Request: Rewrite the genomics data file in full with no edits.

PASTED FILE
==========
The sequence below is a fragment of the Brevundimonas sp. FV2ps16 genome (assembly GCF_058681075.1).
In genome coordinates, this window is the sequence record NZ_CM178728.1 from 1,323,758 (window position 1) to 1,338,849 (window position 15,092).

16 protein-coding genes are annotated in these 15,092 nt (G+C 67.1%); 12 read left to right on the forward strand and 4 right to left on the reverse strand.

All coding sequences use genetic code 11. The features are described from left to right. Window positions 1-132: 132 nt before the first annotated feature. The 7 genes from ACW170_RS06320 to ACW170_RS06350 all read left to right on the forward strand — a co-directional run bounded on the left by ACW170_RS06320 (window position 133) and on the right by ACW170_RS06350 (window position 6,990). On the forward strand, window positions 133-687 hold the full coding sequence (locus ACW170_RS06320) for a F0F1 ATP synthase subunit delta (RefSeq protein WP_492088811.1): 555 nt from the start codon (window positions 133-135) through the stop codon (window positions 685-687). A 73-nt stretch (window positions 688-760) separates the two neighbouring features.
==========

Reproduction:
The sequence below is a fragment of the Brevundimonas sp. FV2ps16 genome (assembly GCF_058681075.1).
In genome coordinates, this window is the sequence record NZ_CM178728.1 from 1,323,758 (window position 1) to 1,338,849 (window position 15,092).

16 protein-coding genes are annotated in these 15,092 nt (G+C 67.1%); 12 read left to right on the forward strand and 4 right to left on the reverse strand.

All coding sequences use genetic code 11. The features are described from left to right. Window positions 1-132: 132 nt before the first annotated feature. The 7 genes from ACW170_RS06320 to ACW170_RS06350 all read left to right on the forward strand — a co-directional run bounded on the left by ACW170_RS06320 (window position 133) and on the right by ACW170_RS06350 (window position 6,990). On the forward strand, window positions 133-687 hold the full coding sequence (locus ACW170_RS06320) for a F0F1 ATP synthase subunit delta (RefSeq protein WP_492088811.1): 555 nt from the start codon (window positions 133-135) through the stop codon (window positions 685-687). A 73-nt stretch (window positions 688-760) separates the two neighbouring features.